SELECT 0,4,-6 UNION ALL

SELECT 14,7,1'

)) M PIVOT (

MAX(ItemValue)

FOR colnum IN ([0],[1],[2])

) AS pvt

This produces the following result.

To confirm that this is the inverse, we can use the MMULT_q function to see if the identity matrix is returned.

SELECT rownum

,colnum

,round(itemvalue,12)

FROM wct.MMULT_q(

'SELECT 1,2,4 UNION ALL

SELECT 0,4,-6 UNION ALL

SELECT 14,7,1'

,'SELECT [0],[1],[2]

FROM (

SELECT *

FROM wct.MINVERSE_q(' + wct.QUOTES(

'SELECT 1,2,4 UNION ALL

SELECT 0,4,-6 UNION ALL

SELECT 14,7,1') + '

)) M PIVOT (

MAX(ItemValue)

FOR colnum IN ([0],[1],[2])

) AS pvt'

)

This produces the following result.

As we can see, the identity matrix, in 3^{rd} normal form, is returned.

There are multiple versions of the matrix inverse functions, just as with the matrix product functions. Use the MINVERSE function for simple queries on tables or views for non-normalized data. Use the MINVERSEN function for simple queries on tables or views for non-normalized data. Use MINVERSE_q for more complex queries, including ‘on-the-fly’ calculations on non-normalized data. Use MINVERSEN_q for more complex queries, including ‘on-the-fly’ calculations on normalized data.

The matrix determinant function is a scalar-valued function, taking multiple rows (and columns) as input, but returning a single value. Like the matrix product and the matrix inverse functions, the matrix determinant functions in XLeratorDB come in multiple flavors. Use MDETERM for simple queries to calculate the matrix determinant on non-normalized data contained in a table or view. Use MDETERM_q for more complex queries, including ‘on-the-fly’ calculations, on non-normalized data. Use MDETERMN for simple queries to calculate the matrix determinant on data in 3^{rd} normal for contained in a table or view. Use MDETERMN_q for more complex queries, including on-the-fly calculations, on data in 3^{rd} normal form.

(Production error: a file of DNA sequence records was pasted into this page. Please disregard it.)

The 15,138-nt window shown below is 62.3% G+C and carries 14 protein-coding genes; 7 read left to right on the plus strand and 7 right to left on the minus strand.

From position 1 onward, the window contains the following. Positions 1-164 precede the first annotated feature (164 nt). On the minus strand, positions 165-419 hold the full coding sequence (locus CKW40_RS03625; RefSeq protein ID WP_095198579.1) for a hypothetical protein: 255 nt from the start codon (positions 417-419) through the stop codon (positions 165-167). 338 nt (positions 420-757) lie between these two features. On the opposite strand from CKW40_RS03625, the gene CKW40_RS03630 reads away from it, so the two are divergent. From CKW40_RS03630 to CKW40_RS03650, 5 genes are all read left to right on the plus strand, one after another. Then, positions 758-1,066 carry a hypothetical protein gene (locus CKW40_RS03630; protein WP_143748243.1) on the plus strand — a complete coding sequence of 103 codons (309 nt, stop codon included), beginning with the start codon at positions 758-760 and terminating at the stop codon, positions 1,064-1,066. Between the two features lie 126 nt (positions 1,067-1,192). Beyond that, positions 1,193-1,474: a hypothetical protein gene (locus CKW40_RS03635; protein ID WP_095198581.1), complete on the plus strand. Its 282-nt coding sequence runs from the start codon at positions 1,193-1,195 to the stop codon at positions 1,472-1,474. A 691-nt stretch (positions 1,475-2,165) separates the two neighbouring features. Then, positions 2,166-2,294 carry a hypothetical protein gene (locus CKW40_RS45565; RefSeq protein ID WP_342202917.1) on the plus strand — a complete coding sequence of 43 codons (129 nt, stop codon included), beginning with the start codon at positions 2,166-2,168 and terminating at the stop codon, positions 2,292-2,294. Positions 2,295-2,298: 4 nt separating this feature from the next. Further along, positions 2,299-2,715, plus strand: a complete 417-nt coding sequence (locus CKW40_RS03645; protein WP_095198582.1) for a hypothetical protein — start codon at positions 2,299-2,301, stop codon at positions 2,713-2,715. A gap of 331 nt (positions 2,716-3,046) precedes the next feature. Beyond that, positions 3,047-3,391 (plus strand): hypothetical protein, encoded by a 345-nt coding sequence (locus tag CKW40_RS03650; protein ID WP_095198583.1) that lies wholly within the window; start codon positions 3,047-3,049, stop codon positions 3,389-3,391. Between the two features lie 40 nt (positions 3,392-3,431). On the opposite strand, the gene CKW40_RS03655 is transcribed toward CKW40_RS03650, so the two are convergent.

Here’s how the determinant function looks in EXCEL.

Here’s how we would calculate it in SQL Server using the MDETERM_q function.

SELECT wct.MDETERM_q(

'SELECT 1,2,3,3 UNION ALL

SELECT -5,4,4,5 UNION ALL

SELECT 6,7,8,7 UNION ALL

SELECT 2,1,9,6'

)

This produces the following result.

If the data were in a table in 3^{rd} normal form, we could use the MDETERMN function. First, lets put the data into the #matrix table we defined above:

INSERT INTO #matrix

SELECT '1A',0,0,1 UNION ALL

SELECT '1A',0,1,2 UNION ALL

SELECT '1A',0,2,3 UNION ALL

SELECT '1A',0,3,3 UNION ALL

SELECT '1A',1,0,-5 UNION ALL

SELECT '1A',1,1,4 UNION ALL

SELECT '1A',1,2,4 UNION ALL

SELECT '1A',1,3,5 UNION ALL

SELECT '1A',2,0,6 UNION ALL

SELECT '1A',2,1,7 UNION ALL

SELECT '1A',2,2,8 UNION ALL

SELECT '1A',2,3,7 UNION ALL

SELECT '1A',3,0,2 UNION ALL

SELECT '1A',3,1,1 UNION ALL

SELECT '1A',3,2,9 UNION ALL

SELECT '1A',3,3,6

Then we can calculate the matrix determinant.

SELECT wct.MDETERMN(

'#matrix'

,'rowno'

,'colno'

,'val'

,'MatrixID'

,'1A'

)

This produces the following result.

We think that the matrix functions are a powerful addition to XLeratorDB/math library and have many uses in finance, engineering, and communications. We hope that you will find them useful, as well.

You can download the free 15-day Trial version of XLeratorDB/math here.